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I feared walking into a trap like that.

I should have listened to the words of the great thinker Tracy Jordan: “Nah-uh. Superman does good, you’re doing well. You need to study your Grammar, son.” :)

That said, those little quirks are another problem with feeling yourself into a language. I was constantly misusing the German „wie“ – “like” – when making comparisons. I would say something like „Pasta ist besser wie Pizza!“ (“Pasta is better like Pizza!”), not „Pasta ist besser als Pizza!“ (“Pasta is better than Pizza!”) because it just sounded correct to my ears.

I would never ever misuse “like” and “than” in English but I quite happily confused their German equivalents for quite some time.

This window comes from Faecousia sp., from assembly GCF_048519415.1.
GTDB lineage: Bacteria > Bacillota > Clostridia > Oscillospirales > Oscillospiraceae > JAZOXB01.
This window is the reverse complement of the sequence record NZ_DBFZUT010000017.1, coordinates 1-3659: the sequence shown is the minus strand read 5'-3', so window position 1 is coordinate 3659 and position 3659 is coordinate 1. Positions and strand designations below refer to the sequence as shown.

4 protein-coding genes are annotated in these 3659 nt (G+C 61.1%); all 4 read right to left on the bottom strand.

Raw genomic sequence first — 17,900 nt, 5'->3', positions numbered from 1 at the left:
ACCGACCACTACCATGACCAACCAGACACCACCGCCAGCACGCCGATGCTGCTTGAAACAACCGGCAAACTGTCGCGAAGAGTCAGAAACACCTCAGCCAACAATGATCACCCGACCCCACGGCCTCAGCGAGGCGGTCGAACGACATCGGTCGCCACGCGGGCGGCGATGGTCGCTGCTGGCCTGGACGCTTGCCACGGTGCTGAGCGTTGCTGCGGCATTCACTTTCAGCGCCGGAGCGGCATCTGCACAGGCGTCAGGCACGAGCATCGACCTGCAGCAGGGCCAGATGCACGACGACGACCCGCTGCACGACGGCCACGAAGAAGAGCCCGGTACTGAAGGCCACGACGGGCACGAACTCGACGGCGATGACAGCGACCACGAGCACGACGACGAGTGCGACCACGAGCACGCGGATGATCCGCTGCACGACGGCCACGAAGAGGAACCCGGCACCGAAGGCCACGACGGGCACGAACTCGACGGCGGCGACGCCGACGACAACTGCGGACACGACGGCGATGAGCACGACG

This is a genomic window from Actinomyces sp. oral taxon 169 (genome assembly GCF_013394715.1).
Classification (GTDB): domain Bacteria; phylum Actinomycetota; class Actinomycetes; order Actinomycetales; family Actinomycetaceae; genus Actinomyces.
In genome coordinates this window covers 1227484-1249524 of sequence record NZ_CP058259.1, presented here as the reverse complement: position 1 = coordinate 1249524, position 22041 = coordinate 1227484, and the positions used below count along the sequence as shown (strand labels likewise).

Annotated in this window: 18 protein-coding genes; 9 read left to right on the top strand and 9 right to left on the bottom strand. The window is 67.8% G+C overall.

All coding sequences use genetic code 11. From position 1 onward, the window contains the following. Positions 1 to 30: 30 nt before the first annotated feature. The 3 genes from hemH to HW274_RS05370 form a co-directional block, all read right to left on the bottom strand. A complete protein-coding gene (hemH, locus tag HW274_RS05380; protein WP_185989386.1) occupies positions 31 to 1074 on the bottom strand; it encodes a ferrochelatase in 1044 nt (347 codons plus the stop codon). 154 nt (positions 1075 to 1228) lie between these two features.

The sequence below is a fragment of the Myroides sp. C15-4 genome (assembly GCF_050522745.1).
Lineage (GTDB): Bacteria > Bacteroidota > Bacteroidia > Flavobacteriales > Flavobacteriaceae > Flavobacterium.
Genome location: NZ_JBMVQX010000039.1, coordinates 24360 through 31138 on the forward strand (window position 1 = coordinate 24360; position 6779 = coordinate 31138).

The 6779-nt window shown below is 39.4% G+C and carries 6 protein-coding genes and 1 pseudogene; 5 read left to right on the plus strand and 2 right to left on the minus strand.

Which made a lot of people squirm and caused them visible pain so I dropped it. That in itself wasn’t all that easy. Since no automatic red flag was raised when I misused “wie” I consciously had to search everything I said for “wie” and consciously detect whether I used it correctly. Which, in the beginning, was quite hard. I would blurt out a sentence with a blatant misuse, pause a second and hastily add “Oh! ‘Als’ not ‘wie’! ‘Als‘ not ‘wie’!” But I was successful in the end.




Re: Wie

For Norwegians learning German we have a similar problem.

The Norwegian "som" can be translated into "wie", "als", "der", "die", "das", welcher", "welches" or "welche".


At a guess you're from S. Germany right? Ich habe gesessen oder Ich bin gesessen?

I would be very, very grateful if you could email me (barry.p.cotter@gmail.com). I just moved to Germany and want to find out about doing vaguely computery or programming Praktika or news.yc equivalents in German.




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